Preventing Cyber Security Breaches in Merchant Terminals

We recently received information from the Financial Services Information Sharing and Analysis Center, the Retail Cyber Intelligence Sharing Center and the United States Secret Service warning that criminals are targeting merchants who have not upgraded their gas pumps to accommodate EMV. Fuel pump owners should also take steps to protect their customer’s data from credit card skimming devices and other cyber security breaches.

It isn’t just fuel pump owners who should be concerned about fraud and the need to protect customer data. All merchants should be alert to potential attacks on e-commerce shopping carts, and the need for multi-factor authentication and implementation of up-to-date security patches.

Below is a link to the release warning of increased fraudulent activity on merchant terminals. And also have included a number of techniques, below, that you can use to protect your business and your customers.

Simple Tools to give Small Merchants Better Customer Data Protection

  • Reset default passwords for vendor supplied equipment.
  • Require regular password changes (at least every 90 days) and change all passwords if you observe any suspicious activity.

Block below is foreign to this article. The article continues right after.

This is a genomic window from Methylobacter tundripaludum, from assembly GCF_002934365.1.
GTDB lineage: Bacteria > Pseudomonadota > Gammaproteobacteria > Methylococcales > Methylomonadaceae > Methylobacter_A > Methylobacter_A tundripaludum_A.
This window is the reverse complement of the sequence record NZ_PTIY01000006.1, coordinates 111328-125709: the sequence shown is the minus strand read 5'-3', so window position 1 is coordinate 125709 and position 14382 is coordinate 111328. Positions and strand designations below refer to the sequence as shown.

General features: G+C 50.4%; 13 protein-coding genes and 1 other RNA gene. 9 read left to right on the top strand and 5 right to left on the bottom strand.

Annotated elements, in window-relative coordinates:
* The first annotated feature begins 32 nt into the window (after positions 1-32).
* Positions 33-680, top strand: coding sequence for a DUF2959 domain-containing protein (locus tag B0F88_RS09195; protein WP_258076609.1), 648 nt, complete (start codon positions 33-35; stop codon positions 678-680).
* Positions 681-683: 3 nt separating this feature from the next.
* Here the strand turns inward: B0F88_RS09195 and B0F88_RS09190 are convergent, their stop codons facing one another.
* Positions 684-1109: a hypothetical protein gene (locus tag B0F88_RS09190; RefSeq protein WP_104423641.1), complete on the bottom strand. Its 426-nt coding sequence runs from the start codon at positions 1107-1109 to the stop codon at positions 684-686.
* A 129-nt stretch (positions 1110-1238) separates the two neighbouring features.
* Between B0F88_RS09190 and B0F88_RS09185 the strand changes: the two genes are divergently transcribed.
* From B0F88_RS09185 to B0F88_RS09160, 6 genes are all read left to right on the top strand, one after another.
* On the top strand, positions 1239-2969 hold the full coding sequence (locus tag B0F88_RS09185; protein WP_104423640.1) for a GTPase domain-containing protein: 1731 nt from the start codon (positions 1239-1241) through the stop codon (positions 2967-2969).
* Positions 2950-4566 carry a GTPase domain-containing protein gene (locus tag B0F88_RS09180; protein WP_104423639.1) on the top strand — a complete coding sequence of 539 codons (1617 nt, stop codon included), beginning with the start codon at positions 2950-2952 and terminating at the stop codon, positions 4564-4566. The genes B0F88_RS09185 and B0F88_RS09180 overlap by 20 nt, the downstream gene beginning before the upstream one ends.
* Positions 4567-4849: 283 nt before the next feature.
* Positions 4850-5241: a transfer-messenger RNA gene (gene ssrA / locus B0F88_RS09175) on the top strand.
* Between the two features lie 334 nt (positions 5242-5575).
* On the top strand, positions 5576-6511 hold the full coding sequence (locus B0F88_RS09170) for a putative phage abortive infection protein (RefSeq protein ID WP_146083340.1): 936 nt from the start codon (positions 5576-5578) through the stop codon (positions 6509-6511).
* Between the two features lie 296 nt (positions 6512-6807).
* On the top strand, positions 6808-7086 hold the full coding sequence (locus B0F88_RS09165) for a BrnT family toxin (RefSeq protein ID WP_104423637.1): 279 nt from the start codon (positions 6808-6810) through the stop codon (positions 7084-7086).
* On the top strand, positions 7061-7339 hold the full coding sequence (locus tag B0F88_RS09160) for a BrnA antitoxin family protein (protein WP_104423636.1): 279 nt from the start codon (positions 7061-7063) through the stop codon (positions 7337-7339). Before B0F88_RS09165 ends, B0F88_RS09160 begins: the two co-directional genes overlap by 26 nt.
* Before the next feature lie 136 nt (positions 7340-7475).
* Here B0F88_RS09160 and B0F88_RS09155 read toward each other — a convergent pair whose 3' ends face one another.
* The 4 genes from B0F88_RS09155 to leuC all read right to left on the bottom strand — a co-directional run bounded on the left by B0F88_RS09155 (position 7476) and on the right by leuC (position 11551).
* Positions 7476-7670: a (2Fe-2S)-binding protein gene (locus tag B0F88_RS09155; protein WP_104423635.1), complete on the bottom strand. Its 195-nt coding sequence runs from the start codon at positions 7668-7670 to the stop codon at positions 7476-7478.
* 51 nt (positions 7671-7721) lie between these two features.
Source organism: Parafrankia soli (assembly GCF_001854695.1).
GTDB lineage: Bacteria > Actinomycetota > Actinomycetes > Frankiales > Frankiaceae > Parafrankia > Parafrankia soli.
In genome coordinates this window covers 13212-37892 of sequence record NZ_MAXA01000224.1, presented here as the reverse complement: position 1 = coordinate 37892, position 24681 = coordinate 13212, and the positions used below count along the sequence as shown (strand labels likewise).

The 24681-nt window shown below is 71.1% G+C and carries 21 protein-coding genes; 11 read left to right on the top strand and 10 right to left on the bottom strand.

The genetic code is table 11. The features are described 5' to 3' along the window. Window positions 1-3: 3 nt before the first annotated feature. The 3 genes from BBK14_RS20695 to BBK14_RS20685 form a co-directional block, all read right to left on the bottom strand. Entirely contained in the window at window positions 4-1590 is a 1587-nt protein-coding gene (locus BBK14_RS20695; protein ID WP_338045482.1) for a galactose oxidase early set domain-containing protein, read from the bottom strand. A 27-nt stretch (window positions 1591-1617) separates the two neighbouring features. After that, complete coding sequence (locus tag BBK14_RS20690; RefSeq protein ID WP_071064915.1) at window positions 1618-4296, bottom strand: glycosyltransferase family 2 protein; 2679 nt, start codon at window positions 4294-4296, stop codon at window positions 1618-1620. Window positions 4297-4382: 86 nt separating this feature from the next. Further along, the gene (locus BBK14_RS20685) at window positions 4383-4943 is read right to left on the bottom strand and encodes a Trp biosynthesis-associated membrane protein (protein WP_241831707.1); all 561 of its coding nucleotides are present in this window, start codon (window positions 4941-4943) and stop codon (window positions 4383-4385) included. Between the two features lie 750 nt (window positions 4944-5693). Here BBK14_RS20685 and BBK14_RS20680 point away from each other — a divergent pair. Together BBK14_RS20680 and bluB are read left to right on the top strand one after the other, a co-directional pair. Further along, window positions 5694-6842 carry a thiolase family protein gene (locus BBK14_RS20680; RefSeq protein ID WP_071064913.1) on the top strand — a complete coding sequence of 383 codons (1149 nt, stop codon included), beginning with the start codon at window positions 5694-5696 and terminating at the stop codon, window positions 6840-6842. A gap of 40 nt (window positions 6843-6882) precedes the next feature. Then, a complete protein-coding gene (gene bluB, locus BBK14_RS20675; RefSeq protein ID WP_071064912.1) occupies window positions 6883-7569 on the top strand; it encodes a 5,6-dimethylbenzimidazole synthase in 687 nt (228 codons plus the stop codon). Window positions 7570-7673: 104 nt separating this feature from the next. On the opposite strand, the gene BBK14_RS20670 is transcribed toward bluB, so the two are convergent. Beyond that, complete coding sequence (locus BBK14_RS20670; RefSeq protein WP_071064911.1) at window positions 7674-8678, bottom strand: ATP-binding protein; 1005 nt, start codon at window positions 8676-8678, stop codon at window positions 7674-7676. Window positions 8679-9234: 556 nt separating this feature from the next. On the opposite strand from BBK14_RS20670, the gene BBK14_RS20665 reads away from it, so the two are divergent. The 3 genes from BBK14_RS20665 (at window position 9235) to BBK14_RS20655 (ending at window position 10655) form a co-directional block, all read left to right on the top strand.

• Enforce strong passwords (i.e. at least seven characters in length with both numeric and alpha characters).
  • Inform employees to be on the lookout for skimmers, USB sticks or other devices connected to POS systems. Check all POS systems for connected devices on a regular basis (multiple times daily is recommended), especially ahead of the holiday season.
  • Segregate your POS system from other computers on the network. Do not use POS terminals for Internet surfing, checking email or accessing social media.
  • If a POS terminal must be used for legitimate non-POS functions, implement a commercial or open source web protection tool on the POS terminal to limit access to harmful and inappropriate websites.
  • If POS services operate on an older operating system, update them immediately and configure auto-updates.

 

  • Update all AV signatures and software on a POS terminal daily.
  • Implement multi-factor authentication for all remote access operations.
  • Implement a unified threat management (UTM) device.
  • This is a device that “allows an administrator to monitor and manage a wide variety of security-related applications and infrastructure components through a single management console.” This simplifies the cybersecurity management process for any small and medium-size business owner.
  • UTMs are typically purchased as cloud services or network appliances, provide firewall, intrusion detection, antimalware, spam and content filtering and VPN capabilities in one integrated package that can be installed and updated easily.

 

  • If possible, hire an independent third-party to assess your security needs. After this inspection, consider hiring a monthly managed security service provider (MSSP) to manage based on the inspection results. MSSPs are out sourced services that manage network defenses such as firewalls and can typically be hired inexpensively. Below is a list of questions that the SANS cyber research institute has published for businesses evaluating a potential MSSP.